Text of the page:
London cab drivers protest against Uber in central London in 2016. Toby Melville/Reuters

A morning roundup of the day’s news.

Taxi wars: The more than 40,000 Uber drivers in London are still allowed to drive—for now—as an appeals process plays out over the city’s surprise decision not to renew Uber’s license. But greater questions loom about the cultural battle stewing between Uber’s “techie upstarts” and the city’s immensely trained and once-revered black-cab drivers. The Washington Post reports:

The Uber fight in London not only pits new ways against old, it also reveals modern-day ruptures in the labor market — such as, what is the value of a worker who knows things versus a worker who knows how to look up things online?

There is also this: In multicultural London, Uber drivers are far more likely to be named Ali or Muhammad, while black-cab drivers tend to be an Ollie or a Brian. And the fight is playing out in a city where much of the white working class finds itself challenged by the forces of globalism, mass immigration and galloping technological change, all hot-button topics since Britain voted to leave the European Union.

Outbreak: California’s governor has declared a state of emergency as hepatitis A wreaks havoc across cities—including the hardest-hit San Diego, where homeless people make up the majority of the nearly 500 reported cases. Efforts to curb the outbreak include vaccines, street bleaching, and new port-a-potties. (Quartz)

Reproductive freedom: Casting U.S. cities as the counterweight to the Trump administration’s stances on women’s health, The Local Reproductive Freedom Index ranks the 40 most populated metros on the strength of their services. The National Institute for Reproductive Health project rates L.A., New York, and San Francisco the highest. (Fast Company)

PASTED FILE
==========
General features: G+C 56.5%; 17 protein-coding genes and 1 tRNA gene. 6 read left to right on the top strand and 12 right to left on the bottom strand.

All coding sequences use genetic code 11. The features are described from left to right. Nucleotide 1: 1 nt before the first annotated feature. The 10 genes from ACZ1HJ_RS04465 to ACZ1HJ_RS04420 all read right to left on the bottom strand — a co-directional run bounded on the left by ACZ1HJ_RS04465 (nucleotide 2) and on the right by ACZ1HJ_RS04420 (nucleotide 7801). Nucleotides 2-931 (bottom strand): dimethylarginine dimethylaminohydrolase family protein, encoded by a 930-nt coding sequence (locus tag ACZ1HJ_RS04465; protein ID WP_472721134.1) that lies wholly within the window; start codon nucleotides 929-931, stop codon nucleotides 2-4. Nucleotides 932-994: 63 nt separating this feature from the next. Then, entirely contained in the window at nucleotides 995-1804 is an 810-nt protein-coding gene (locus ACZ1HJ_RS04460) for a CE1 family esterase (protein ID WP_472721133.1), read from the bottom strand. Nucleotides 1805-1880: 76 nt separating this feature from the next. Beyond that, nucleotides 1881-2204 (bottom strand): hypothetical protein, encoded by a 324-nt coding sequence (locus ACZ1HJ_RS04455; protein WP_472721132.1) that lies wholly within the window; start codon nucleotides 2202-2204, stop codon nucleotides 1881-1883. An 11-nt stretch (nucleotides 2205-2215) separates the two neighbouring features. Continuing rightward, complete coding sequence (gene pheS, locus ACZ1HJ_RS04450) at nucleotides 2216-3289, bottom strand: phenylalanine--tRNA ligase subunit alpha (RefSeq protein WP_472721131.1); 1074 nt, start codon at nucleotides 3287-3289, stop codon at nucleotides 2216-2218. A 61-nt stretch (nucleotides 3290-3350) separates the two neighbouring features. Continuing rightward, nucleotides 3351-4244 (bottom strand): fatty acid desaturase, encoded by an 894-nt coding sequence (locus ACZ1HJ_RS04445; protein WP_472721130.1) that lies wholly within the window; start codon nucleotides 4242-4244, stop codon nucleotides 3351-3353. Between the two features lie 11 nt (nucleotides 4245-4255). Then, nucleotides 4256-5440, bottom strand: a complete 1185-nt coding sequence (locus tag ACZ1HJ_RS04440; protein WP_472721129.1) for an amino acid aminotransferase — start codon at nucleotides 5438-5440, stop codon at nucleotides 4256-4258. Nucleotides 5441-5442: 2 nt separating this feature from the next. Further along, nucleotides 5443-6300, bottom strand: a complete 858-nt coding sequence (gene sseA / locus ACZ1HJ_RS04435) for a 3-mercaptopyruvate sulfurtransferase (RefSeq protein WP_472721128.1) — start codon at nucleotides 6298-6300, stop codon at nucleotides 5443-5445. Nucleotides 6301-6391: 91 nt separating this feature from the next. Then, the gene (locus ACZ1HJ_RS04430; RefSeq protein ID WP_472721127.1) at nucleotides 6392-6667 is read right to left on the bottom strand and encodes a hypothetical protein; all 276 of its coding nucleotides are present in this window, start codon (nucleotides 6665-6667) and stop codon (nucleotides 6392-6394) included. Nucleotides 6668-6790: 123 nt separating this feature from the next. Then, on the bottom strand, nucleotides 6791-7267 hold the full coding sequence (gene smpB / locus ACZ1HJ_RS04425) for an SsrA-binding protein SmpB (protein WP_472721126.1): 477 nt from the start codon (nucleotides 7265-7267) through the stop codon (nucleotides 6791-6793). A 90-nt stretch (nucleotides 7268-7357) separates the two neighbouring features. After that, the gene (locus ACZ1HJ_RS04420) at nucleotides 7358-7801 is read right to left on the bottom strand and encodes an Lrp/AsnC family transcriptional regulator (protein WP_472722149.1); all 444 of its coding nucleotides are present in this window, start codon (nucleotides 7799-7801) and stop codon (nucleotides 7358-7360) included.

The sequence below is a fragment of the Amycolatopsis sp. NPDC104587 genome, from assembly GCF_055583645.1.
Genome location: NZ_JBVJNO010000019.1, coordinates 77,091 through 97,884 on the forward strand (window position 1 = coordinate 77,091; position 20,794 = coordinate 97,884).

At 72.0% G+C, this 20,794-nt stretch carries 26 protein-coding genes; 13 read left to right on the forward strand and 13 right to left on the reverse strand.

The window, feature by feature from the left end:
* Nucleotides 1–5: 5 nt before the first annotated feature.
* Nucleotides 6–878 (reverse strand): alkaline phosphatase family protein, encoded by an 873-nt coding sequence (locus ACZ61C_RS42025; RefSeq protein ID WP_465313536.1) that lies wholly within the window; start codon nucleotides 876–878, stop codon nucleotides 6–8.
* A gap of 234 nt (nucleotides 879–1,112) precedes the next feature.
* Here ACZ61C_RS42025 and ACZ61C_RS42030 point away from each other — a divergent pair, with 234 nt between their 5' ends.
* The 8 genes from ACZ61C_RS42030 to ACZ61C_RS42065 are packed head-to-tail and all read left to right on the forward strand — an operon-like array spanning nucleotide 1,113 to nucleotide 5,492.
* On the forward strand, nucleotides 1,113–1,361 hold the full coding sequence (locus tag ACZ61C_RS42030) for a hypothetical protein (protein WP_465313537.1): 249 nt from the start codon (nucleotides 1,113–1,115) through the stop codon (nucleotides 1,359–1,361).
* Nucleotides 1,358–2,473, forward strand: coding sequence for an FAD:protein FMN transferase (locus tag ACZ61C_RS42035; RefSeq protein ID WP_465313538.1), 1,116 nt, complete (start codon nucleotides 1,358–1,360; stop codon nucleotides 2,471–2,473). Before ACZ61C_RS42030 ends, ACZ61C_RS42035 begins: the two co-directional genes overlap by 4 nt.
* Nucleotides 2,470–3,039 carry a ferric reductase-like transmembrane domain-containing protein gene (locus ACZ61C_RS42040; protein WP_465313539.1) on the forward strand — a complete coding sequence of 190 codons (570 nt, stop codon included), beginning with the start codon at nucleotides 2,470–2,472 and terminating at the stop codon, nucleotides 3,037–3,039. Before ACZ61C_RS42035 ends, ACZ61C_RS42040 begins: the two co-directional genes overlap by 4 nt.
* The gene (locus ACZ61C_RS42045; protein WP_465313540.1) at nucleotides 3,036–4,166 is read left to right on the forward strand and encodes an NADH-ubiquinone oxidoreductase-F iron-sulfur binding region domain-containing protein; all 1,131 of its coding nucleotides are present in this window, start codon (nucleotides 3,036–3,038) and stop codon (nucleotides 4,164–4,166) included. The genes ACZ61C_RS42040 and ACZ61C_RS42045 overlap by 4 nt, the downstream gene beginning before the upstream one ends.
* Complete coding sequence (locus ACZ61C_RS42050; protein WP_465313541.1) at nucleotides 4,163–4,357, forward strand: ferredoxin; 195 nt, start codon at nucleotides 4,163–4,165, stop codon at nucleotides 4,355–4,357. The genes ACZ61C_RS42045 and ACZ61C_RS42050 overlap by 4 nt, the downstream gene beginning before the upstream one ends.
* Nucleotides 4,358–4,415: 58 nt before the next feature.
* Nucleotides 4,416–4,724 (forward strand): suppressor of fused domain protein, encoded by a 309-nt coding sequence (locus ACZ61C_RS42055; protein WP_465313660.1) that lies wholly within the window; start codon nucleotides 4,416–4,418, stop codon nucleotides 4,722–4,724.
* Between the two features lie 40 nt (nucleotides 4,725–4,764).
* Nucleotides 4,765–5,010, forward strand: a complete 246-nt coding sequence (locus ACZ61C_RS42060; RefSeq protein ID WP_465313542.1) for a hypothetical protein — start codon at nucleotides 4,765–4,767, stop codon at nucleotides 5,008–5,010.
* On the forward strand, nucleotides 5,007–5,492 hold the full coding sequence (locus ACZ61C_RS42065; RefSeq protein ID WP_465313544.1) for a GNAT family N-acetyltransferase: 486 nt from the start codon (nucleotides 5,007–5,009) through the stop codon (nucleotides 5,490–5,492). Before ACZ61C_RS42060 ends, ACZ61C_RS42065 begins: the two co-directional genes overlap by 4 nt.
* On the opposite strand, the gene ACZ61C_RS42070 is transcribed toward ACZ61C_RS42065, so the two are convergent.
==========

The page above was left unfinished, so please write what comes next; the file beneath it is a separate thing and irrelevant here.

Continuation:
“Dear Amazon…”: In an open letter to Amazon CEO Jeff Bezos, 73 civic groups from across the U.S. beseech the retail giant to forgo tax benefits and pay its “fair share” to whatever city lands HQ2, laying out a wish list that includes protection of worker’s rights and affordable housing, support for mass transit, and education programs. (Seattle Times)

  • In other Amazon news: The company is rolling out a new network of lockers to receive its deliveries in more than 850,000 apartment buildings across the U.S. (Quartz)

Conversion therapy: Urban warehouse conversions are old hat by now, but big adaptive reuse projects are getting more creative—like the prison-turned-film studio in Staten Island, or the giant textile mill adding apartments and shops to Norwich, Connecticut. (New York Times)

About the Author

Most Popular

  1. A young refugee from Kosovo stands in front of a map of Hungary with her teacher.

    Who Maps the World?

    Too often, men. And money. But a team of OpenStreetMap users is working to draw new cartographic lines, making maps that more accurately—and equitably—reflect our space.

  2. POV

    The Gateway Project Doesn't Need Trump's Approval

    The $30 billion rail tunnel project may be a victim of President Trump’s feud with Democrats. But New York and New Jersey could still save it.

  3. A self-driving Volvo SUV in Scottsdale, Arizona. The company has halted testing of its autonomous vehicle program in the wake of a fatal crash on Sunday.

    How the Self-Driving Dream Might Become a Nightmare

    What will happen if we just accept that a certain number of pedestrian deaths are an inevitable part of adopting autonomous vehicles?

  4. A woman at a homeless encampment in Anaheim, California

    The Unhappy States of America

    Even with the economy humming, Americans are feeling more anxious, depressed, and dissatisfied with their lives than they did in 2009.

  5. Equity

    The Austin Bombings Are Terrifying. But Are They 'Terrorism'?

    Absent a motive, the serial bombing attacks in Texas hadn’t been labeled with the term. Now, police say the suspect has been killed.